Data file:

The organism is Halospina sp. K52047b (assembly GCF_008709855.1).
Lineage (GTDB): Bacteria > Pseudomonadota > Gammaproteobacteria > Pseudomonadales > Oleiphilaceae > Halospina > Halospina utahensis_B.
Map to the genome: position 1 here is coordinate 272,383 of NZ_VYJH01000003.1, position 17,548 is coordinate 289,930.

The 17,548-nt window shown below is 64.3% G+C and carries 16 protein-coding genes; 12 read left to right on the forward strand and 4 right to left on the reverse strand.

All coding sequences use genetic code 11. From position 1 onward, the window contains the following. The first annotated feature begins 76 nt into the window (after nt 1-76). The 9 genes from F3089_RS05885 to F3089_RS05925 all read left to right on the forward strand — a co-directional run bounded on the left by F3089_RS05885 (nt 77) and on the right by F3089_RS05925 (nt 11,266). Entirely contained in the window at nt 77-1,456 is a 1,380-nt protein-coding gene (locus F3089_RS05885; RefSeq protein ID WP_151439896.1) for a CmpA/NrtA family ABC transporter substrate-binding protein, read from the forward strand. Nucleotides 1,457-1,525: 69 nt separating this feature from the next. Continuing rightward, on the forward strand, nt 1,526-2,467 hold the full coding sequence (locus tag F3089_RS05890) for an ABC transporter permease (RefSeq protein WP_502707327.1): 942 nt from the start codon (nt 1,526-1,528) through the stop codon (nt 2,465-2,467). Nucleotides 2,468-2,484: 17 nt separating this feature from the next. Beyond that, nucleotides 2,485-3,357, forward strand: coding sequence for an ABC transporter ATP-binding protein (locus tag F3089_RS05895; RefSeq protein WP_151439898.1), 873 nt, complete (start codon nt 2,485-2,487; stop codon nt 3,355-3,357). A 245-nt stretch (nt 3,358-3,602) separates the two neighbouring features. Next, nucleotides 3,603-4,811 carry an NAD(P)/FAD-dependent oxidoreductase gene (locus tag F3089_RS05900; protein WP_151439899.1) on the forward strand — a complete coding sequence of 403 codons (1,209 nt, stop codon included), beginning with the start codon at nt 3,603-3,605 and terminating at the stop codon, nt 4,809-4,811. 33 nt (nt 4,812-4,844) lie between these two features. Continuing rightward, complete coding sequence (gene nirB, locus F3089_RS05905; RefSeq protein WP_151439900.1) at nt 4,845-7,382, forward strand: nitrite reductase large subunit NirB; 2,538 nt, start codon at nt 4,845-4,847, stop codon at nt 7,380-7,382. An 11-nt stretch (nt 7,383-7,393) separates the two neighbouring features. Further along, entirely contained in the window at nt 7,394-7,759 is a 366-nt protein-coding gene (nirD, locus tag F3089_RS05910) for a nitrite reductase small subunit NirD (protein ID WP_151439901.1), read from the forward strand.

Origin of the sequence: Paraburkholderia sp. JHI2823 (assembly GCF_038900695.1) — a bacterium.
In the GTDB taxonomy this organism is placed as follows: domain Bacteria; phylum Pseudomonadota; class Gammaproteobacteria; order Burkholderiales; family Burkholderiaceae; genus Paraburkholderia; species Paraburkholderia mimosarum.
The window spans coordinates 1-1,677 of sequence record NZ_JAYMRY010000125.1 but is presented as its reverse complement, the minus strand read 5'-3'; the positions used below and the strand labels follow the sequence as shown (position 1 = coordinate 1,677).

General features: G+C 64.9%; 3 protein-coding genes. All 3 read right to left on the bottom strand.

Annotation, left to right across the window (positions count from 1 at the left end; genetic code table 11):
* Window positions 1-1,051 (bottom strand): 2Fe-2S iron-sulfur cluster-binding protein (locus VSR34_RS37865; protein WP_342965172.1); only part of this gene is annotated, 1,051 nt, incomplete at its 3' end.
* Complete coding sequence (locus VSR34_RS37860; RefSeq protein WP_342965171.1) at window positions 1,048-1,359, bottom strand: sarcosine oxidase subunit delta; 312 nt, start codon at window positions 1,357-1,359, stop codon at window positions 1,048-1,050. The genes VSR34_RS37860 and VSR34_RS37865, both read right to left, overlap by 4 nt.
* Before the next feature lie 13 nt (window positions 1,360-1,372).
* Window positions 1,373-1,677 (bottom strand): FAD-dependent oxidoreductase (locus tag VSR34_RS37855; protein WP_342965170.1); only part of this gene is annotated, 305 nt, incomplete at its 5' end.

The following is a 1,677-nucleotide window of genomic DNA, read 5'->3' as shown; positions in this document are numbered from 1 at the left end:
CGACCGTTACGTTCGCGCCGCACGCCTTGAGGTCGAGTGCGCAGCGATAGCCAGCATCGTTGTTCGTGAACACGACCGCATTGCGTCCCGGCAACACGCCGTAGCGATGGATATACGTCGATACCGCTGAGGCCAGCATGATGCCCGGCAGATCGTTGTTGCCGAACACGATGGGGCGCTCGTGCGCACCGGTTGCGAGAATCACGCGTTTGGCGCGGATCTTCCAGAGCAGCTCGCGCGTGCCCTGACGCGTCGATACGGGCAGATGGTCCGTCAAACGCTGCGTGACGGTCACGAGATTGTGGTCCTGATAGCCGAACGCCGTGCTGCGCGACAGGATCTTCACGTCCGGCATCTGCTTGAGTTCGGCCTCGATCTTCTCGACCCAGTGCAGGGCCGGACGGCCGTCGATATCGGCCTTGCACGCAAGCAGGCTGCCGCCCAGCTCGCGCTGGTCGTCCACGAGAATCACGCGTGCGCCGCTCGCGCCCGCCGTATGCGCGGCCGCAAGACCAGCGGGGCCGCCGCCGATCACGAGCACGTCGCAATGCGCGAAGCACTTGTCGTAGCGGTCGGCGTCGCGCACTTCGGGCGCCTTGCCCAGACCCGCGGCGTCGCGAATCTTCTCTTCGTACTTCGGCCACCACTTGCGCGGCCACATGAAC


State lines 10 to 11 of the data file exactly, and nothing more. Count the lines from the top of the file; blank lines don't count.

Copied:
Annotation, left to right across the window (positions count from 1 at the left end; genetic code table 11):
* Window positions 1-1,051 (bottom strand): 2Fe-2S iron-sulfur cluster-binding protein (locus VSR34_RS37865; protein WP_342965172.1); only part of this gene is annotated, 1,051 nt, incomplete at its 3' end.